What evidence exists on ecotechnologies for recycling carbon and nutrients from domestic wastewater? A systematic map


Eutrophication of the Baltic Sea, and many other water bodies, is partly the result of point-source emissions of nutrients and carbon from wastewater. At the same time, nitrogen and phosphorus planetary boundaries have been breached. There is a need for more efficient resource management, including the recovery and reuse of nutrients and carbon in waste. The aim of this paper is to collate evidence on ecotechnologies intended for use in the wastewater sector globally to facilitate the recovery or reuse of carbon and/or nutrients.


Searches were performed on literature published between 2013 and 2017 and in 5 bibliographic databases, 1 search engine, and 38 specialist websites. Database searches were performed in English. Searches in specialist websites were also performed in Finnish, Polish and Swedish. There was no geographical limitation. Screening was conducted at title and abstract level, and on full texts. Apart from bibliographical information, we extracted information on ecotechnology type, intervention, details of the recovery or reuse, the type of wastewater stream to which the ecotechnology is applied, the study location, type and design. Prior to screening and coding, we conducted consistency checks amongst reviewers. We generated a searchable database of coded studies. Findings were synthesised narratively and visualised in a geographical information system (i.e. an evidence atlas). We identified a series of knowledge gaps and clusters that warrant further research.


The search resulted in 4024 records, out of which 413 articles were retained after the screening process. In addition, 35 pre-screened studies from the specialist website searches were added. Together, these 448 articles contained 474 individual studies of 28 types of ecotechnologies. A combination of ecotechnologies (16.7%), followed by microalgae cultivation (14.1%) were the most frequent ecotechnologies in the evidence base. Ecotechnologies for recovery composed 72.6% of the evidence base. The most common wastewater streams for recovery were mixed wastewater and sludge (73.8%). There was a relative lack of studies on recovery from source-separated wastewater. The most common type of recovery was energy (27.3%), followed by simultaneous recovery of nitrogen and phosphorus (22.1%). Reuse of recovered substances was described in 22.8% of the studies. The most common type of reuse was of nitrogen and phosphorus (57.4%), followed by joint reuse of organic carbon, nitrogen and phosphorus (35.2%). Reuse ecotechnologies were mostly focused on the use of wastewater for irrigation or reuse of biosolids, and not on the nutrients that had been extracted through e.g. precipitation of struvite. In 22 studies both recovery and reuse were described. In total, 60 different study countries were reported in the evidence base, and the most common study location was China.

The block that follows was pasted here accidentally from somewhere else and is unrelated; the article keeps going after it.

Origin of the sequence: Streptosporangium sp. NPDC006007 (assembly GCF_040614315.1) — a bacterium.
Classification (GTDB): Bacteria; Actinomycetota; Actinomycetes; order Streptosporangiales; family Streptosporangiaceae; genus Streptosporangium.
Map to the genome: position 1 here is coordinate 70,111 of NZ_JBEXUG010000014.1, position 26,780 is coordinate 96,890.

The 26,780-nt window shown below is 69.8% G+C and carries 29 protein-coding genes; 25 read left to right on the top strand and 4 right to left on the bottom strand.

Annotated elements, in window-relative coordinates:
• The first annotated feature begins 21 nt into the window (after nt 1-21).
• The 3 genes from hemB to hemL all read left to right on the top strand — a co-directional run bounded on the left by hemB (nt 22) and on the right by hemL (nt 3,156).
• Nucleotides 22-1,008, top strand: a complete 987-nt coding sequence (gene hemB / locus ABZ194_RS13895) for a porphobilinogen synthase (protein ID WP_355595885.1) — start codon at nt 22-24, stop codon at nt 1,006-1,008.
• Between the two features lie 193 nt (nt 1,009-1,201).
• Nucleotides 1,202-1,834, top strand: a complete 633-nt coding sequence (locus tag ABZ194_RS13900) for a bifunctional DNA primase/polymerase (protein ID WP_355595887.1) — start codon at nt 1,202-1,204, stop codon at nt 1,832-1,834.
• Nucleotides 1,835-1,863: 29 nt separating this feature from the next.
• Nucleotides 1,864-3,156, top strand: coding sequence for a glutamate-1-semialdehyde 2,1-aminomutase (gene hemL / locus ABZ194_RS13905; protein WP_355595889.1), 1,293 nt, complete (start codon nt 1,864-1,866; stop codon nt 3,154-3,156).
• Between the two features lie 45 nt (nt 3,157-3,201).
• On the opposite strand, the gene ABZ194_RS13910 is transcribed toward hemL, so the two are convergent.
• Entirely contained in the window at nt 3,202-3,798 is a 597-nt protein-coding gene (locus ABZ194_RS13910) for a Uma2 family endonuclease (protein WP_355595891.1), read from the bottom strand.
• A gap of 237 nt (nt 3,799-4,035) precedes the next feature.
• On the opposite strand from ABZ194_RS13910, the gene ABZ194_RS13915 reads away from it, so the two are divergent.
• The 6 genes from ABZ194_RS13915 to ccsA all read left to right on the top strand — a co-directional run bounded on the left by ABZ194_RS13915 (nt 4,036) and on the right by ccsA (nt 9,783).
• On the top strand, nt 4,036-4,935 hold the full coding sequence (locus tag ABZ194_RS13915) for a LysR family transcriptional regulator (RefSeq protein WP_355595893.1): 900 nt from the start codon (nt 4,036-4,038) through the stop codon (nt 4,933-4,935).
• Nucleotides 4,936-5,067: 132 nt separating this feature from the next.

We found substantial evidence for the recovery and reuse of nutrients and carbon from wastewater sources. The relative abundance of studies where substances are recovered compared to studies where they are reused, suggests a knowledge gap on reuse of recovered nutrients and carbon. The majority of studies on reuse were on irrigation with treated wastewater or reuse of biosolids, and not on reuse of extracted nutrients such as struvite.


Circular economy, Energy recovery, Nitrogen, Nutrient recovery, Phosphorus, Resource recovery, Sewage


Pollution of the Baltic Sea continues to be a problem. Major terrestrial sources of nutrient emissions to the Baltic Sea are agriculture and wastewater, both major causes of eutrophication. Wastewater contains nutrients and organic matter that could constitute valuable products such as agricultural fertilizers and source of energy. With the EU’s action plan for circular economy, waste management and resource utilization is central. Thus the integration of resource recovery to wastewater management could create benefits beyond the wastewater sector. There is a growing interest in resource recovery from wastewater. However, there is no systematic overview of the literature on technologies to recover nutrients and carbon from wastewater sources done to date.


This systematic map will identify a representative list of studies on ecotechnologies for reusing carbon and nutrients (nitrogen and phosphorus) from domestic wastewater, which includes e.g. sewage sludge and wastewater fractions. Searches will be performed in five bibliographic databases, one search engine and 38 specialist websites. Searches will mainly be performed in English, search for literature in specialist websites will also include Finnish, Polish and Swedish. Coding and meta-data extraction will include information on ecotechnology name and short description, reuse outcome (i.e. reuse of carbon, nitrogen and/or phosphorus), type of reuse (i.e. whether it is explicit or implicit), study country and location, latitude and longitude. All screening and coding will be done after initial consistency checking. The outcomes of this systematic map will be a searchable database of coded studies. Findings will be presented in a geo-informational system (i.e. an evidence atlas) and knowledge gaps and clusters will be visualised via heat maps.